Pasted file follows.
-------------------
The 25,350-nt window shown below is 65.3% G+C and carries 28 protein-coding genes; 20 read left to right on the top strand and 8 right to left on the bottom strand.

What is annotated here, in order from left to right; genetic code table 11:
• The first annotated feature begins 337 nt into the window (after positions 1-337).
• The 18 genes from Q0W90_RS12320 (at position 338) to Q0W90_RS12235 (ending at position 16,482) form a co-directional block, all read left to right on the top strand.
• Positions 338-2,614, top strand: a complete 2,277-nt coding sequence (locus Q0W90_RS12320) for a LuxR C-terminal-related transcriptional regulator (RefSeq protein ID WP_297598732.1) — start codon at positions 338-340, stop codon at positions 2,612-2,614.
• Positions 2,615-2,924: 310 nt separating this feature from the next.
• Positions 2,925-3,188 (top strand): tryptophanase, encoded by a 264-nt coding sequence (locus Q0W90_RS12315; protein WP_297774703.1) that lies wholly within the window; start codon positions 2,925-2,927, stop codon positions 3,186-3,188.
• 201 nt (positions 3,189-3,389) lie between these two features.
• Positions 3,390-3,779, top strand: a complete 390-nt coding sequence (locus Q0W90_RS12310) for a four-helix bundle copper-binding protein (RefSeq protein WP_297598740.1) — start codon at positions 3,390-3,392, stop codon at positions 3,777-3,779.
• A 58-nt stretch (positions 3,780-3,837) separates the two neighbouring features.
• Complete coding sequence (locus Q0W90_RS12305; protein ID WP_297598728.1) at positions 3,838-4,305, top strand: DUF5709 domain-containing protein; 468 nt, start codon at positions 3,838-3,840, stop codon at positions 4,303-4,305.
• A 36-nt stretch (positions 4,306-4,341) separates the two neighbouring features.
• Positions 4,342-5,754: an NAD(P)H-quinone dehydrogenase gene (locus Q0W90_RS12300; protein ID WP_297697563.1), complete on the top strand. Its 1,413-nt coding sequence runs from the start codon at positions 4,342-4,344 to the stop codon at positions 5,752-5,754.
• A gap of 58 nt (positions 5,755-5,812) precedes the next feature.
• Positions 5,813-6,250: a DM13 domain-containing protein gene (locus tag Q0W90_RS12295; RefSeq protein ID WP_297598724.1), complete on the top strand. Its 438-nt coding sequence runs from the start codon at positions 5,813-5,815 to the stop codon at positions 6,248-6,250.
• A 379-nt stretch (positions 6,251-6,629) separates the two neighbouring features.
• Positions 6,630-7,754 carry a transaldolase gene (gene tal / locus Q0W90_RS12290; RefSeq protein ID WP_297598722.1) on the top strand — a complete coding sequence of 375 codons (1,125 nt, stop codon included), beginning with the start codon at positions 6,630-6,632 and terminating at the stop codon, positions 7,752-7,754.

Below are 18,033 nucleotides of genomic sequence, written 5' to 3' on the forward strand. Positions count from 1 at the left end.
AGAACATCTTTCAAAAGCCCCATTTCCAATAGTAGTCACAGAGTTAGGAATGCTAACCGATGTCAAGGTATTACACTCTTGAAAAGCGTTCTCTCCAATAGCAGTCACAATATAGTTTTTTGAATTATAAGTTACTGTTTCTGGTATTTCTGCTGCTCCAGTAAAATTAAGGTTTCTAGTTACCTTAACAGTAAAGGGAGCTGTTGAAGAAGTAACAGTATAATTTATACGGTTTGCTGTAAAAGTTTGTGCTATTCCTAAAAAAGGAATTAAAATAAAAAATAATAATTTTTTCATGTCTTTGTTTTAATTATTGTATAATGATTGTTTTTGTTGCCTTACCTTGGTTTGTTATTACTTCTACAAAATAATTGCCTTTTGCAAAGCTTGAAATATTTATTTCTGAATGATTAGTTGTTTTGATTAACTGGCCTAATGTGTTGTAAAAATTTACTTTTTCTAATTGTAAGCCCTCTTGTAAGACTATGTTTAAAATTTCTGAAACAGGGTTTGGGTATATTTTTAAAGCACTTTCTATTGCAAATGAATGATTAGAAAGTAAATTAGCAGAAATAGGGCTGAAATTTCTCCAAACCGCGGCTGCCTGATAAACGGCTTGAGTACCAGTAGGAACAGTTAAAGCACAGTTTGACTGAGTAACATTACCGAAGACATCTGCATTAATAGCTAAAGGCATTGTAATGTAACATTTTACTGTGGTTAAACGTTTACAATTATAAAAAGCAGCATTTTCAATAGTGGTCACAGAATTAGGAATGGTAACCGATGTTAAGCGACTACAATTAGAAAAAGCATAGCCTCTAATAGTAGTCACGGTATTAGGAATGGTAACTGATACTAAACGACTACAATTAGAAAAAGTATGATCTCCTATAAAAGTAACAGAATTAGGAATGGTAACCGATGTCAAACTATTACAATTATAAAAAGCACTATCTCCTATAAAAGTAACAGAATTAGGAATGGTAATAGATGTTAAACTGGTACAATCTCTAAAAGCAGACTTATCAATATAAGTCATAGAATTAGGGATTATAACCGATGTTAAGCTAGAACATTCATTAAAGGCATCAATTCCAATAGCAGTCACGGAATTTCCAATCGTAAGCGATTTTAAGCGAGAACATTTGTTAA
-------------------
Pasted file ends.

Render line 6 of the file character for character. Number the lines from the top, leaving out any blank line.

• Positions 2,615-2,924: 310 nt separating this feature from the next.